One of the baffling questions Jewish educators in the diaspora face is whether we should prioritize teaching Biblical Hebrew, prayerbook Hebrew, or contemporary spoken Hebrew. In her article What Kind of Hebrew, Isa Aron observes that while there is overlap between them, each is "different kind of Hebrew, or, more precisely, a different aspect of the Hebrew language," requiring dissimilar methods of study.
Thanks (once again) to the Lookjed list, I have just learned of a very interesting resource that is on-line – a list of the top 1000 words most frequently appearing in the siddur and tenakh and a comparison of the frequency of their use in modern Hebrew literature (the original source is Prof. Shlomo Haramati, 'Havanat haNikra baSiddur uvaMikra' published by the Jewish Agency, Department for Religious Education and Culture in the Diaspora 1983) .
On the charts, the left-hand column (marked with roman numerals I – V) indicates how often a word appears in the siddur (a I indicates 500 or more times), and in the right-hand column, how often in the Bible (again, a 1 means at least 500 times). The middle column (alef-hey) is how often the word is used in contemporary Hebrew (alef is most frequently).
Now, couple this with Rahel Halabe's assumption that the top 100 most frequently used words actually account for nearly 60% of all the words that are used, and it becomes clear that any word that receives a rating of I – alef – 1 would be an especially useful word for your students to know.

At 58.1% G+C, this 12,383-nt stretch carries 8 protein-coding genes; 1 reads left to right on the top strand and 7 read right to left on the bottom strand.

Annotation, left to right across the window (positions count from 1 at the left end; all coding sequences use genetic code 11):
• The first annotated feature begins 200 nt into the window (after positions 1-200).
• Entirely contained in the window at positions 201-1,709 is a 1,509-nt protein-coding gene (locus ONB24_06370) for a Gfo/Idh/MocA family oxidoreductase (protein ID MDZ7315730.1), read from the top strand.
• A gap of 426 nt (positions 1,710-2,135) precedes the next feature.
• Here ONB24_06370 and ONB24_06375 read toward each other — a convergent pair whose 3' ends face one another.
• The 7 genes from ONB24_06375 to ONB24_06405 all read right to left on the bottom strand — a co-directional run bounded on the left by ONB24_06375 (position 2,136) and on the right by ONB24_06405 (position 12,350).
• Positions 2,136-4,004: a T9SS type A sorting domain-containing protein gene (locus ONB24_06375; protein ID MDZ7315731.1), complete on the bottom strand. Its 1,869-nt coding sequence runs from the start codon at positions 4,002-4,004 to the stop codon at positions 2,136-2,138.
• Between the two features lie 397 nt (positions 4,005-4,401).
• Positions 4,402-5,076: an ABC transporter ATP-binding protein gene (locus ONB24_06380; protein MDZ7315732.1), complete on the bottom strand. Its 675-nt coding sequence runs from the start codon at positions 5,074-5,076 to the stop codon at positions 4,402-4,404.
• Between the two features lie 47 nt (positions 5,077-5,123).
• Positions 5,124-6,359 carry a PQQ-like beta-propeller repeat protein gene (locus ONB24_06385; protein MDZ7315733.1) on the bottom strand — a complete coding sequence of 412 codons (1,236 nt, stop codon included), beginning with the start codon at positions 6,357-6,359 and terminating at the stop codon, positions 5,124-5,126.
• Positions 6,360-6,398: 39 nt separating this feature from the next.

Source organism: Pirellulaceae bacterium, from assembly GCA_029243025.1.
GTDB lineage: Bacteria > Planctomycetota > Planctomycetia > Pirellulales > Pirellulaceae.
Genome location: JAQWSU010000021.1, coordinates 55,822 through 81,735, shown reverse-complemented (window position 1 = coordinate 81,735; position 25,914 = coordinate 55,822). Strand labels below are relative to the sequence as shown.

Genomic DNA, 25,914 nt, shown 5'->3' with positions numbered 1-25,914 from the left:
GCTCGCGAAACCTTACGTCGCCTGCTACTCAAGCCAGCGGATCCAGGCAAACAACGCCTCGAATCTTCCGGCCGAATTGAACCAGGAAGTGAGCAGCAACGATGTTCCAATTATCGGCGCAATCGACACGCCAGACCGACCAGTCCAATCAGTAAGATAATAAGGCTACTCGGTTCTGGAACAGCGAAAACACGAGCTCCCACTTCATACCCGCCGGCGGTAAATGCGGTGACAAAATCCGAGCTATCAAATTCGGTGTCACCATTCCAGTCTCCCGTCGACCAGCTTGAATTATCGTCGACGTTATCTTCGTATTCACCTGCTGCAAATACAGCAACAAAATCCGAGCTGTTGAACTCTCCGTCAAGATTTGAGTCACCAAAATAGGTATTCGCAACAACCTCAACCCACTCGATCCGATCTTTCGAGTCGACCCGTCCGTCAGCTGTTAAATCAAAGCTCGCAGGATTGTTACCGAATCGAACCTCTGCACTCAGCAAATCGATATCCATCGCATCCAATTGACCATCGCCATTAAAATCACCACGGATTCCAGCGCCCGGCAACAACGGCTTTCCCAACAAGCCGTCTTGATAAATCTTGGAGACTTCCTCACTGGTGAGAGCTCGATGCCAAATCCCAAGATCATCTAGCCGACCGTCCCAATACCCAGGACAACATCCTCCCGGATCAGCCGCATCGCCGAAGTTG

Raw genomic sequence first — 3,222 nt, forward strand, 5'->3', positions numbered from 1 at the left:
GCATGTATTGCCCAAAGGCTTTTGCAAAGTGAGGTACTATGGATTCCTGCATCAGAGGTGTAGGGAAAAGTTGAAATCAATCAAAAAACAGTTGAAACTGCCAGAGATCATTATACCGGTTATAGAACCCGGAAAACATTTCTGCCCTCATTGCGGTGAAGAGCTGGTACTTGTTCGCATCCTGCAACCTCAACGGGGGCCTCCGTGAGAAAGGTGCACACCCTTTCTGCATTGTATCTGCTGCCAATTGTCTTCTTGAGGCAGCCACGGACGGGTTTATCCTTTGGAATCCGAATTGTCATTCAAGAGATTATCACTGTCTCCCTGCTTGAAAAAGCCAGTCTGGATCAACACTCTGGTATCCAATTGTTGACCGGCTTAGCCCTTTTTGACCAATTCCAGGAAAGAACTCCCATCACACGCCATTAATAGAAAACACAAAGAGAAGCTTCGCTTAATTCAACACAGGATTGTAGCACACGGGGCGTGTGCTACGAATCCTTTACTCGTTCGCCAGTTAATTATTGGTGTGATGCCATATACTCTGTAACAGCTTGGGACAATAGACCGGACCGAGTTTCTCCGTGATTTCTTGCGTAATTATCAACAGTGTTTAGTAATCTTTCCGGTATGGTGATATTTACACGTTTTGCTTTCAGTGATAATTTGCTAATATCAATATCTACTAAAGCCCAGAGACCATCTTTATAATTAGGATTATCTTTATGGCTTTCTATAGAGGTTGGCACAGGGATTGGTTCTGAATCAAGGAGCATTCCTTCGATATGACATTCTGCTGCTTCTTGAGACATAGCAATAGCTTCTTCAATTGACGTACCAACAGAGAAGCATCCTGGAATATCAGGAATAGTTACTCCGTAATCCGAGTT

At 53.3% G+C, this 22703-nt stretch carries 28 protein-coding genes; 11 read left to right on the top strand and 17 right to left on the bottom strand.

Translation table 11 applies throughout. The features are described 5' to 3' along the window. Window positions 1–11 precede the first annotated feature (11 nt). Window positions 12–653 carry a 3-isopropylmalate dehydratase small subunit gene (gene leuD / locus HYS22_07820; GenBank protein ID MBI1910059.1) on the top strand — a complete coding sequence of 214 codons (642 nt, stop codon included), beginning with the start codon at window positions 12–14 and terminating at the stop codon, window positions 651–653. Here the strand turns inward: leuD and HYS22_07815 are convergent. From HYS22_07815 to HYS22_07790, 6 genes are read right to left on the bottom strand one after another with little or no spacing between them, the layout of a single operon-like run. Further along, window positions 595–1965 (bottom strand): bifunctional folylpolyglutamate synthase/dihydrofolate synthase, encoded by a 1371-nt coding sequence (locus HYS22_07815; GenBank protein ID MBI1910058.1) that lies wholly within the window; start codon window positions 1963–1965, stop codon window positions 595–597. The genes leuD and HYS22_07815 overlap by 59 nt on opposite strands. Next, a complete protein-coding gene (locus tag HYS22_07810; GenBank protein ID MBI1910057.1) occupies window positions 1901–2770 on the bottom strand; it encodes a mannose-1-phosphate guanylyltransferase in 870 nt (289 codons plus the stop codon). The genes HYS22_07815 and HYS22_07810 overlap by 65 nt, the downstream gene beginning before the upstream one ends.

And what are some examples? Yom, Lo, Hu/Hi, Melech, Natan, Aseh, Olam, Shem...
So, if your students manage to learn only 100 useful words over the course of their Hebrew studies, as long as they are the right words, it will actually give them a huge head-start not only in understanding the siddur, but also in reading the Bible and in conversing in Hebrew!
An excellent resource for discussion of teaching Hebrew in the diaspora is the wiki The Hebrew Project. Of particular note are Avram Mandell's description of his "Derekh Ha-Limmud" program, the Hebrew literacy "manifestos" of Nachama Skolnik Moskowitz and Isa Aron, and Lifsa Schachter's essay on teaching the Hebrew alphabet and decoding. But there are many other interesting and useful things to discover there.
Lookjed is a project of the Lookstein Center for Jewish Education.